Previous installment: A Review of Thom Stark’s “The Human Faces of God” – Chapter 8
Thom’s ninth chapter is titled Textual Interventions: On the Need for Direct Confrontations with Scripture. The previous chapter was based on Thom’s full acceptance of the relevant scriptures in order to portray Jesus as erroneous. As we saw, it was a departure from all the previous chapters in which he had been portraying the Scriptures themselves as erroneous. As he begins this chapter, Thom returns to his primary theme and summarizes his indictment against the Bible.
In this summation, Thom says:
“…we have seen that the Bible suffers not only from scientific and historical problems, but also – and much more significantly – from moral, ethical, theological, and ideological problems.”
As if that were not a strong enough denunciation, he goes on to say:
“In all of this, the fact is that we have only begun to scratch the surface of the problems that exist within the Judeo-Christian scriptures…”
Wow! I am eager to read on and find out what possible reasons a man with such a view would have for wanting to continue reading the Bible at all, and with what “strategies” he would do so.
We will have to wait another chapter for that, however, because for the remainder of this chapter Thom wants to tell us that, in addition to reading the Bible as if were trustworthy, there are three other reading strategies that will not work.
Before I deal with those three reading strategies, I need to acknowledge the lens which Thom says he is using to see the problem he’s trying to solve. That lens is fashioned by the language of “12-step programs.” He says the problem texts of the Bible exist within a “family” of all the texts, and are “the alcoholic uncle,” whom we must “confront” with an “intervention” lest we become “enablers.” This language is important to Thom because it’s the means by which he distinguishes himself from Marcion, who sought simply to remove the passages of the Bible that offended him. Thom wants to retain and embrace the offending passages, while being sure to recognize them as offensive.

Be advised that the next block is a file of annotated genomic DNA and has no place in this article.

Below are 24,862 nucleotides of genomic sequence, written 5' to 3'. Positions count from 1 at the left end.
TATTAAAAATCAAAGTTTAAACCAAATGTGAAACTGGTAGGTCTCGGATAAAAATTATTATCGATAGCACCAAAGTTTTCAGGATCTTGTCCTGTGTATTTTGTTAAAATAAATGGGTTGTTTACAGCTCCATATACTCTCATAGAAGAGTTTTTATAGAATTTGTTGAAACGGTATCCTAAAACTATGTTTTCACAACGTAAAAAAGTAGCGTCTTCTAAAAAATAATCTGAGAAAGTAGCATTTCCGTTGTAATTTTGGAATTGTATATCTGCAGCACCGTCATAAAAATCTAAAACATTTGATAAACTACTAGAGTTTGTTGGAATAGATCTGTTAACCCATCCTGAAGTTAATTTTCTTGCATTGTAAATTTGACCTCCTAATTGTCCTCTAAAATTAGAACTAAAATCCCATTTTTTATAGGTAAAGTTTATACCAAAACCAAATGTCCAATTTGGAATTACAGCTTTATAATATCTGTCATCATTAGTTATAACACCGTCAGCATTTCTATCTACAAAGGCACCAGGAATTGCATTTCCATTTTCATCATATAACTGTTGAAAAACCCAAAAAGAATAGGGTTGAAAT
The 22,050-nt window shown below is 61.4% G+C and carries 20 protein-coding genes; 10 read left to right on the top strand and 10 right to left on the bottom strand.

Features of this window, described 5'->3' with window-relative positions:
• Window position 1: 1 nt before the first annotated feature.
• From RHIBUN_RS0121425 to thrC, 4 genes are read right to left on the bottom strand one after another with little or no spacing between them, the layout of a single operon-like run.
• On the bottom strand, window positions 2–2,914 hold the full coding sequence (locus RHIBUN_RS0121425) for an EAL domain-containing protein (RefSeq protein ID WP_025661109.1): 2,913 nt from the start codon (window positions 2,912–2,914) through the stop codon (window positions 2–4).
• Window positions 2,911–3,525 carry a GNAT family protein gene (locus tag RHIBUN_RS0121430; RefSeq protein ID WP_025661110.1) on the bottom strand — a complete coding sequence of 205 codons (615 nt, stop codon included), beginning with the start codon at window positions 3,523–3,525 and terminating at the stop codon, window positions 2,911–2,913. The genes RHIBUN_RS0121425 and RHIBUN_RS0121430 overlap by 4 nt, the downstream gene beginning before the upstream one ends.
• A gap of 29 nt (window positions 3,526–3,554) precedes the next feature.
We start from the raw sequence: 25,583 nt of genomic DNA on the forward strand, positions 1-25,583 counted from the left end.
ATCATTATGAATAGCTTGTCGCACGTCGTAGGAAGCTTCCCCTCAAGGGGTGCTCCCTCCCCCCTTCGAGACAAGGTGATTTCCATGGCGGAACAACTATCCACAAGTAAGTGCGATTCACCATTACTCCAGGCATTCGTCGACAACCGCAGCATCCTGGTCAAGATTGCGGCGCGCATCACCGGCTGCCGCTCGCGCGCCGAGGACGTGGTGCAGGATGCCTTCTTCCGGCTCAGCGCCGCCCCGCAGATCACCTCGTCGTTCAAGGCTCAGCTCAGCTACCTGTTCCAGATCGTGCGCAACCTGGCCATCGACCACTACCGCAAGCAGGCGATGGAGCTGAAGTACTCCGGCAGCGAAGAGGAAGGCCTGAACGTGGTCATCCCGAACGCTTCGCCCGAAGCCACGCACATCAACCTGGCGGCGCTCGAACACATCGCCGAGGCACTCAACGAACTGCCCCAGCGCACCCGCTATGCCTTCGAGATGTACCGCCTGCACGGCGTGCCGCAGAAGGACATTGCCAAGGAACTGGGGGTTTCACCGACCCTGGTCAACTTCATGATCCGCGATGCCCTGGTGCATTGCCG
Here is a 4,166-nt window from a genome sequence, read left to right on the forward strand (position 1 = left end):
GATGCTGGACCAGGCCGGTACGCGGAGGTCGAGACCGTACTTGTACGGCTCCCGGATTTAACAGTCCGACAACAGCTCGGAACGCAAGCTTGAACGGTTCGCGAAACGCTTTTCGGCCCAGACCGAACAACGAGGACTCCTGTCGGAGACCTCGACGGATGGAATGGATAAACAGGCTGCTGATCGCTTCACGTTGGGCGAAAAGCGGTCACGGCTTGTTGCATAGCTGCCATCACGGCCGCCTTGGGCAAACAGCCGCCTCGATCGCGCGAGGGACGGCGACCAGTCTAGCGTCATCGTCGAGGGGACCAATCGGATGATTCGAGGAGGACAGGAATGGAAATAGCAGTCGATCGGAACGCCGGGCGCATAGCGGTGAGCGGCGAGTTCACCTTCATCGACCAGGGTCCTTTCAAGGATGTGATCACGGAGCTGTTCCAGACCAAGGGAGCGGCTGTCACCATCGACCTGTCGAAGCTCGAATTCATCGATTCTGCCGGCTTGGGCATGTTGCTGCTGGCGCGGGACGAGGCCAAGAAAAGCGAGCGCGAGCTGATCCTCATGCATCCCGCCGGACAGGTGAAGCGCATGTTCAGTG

Thom’s approach is impractical from the start. He does not give his readers a list of all the “problematic texts” so that they can distinguish the good uncles from the alcoholic uncles. Perhaps he assumed his readers were highlighting every passage he attacked in his first eight chapters. That would make for a lot of yellow in a reader’s Bible. But even if a reader had done this, Thom’s now told him that “we have only begun to scratch the surface of the problems that exist within the Judeo-Christian scriptures…” Should folks just dip their Bibles in a bowl of yellow ink?
Putting it another way: If this many people in the family are alcoholics, how are you going to find enough sober relatives to do the intervention with you? Maybe it’s time to just find something else to do when family reunions roll around.
Though Thom doesn’t seem to realize it, he is – by virtue of denigrating so much of the Bible – asking readers to transfer what faith they have in the Bible to his book. Instead of trusting what is read in the Bible, Thom wants readers to trust what he is writing. Thom could say in his defense, “I’m offering arguments and proof for my point of view so people are really deciding for themselves.” But the same is true of the Bible. Therefore, should you be persuaded by what Thom has written, be aware that you are still operating in faith…just as you were before. The only difference is that you have changed the object of your faith…from one book to another. You are saying that you think The Human Faces of God tells more truth than the Bible. If you think Thom is more worthy of your faith than those who wrote the Old and New Testaments, then go right ahead. I just cannot imagine anyone in his right mind thinking this. Even assuming that Thom is a righteous man and does good to those around him, should he be compared to the prophets and apostles who suffered great derision, torture, and death for the truth of their testimony?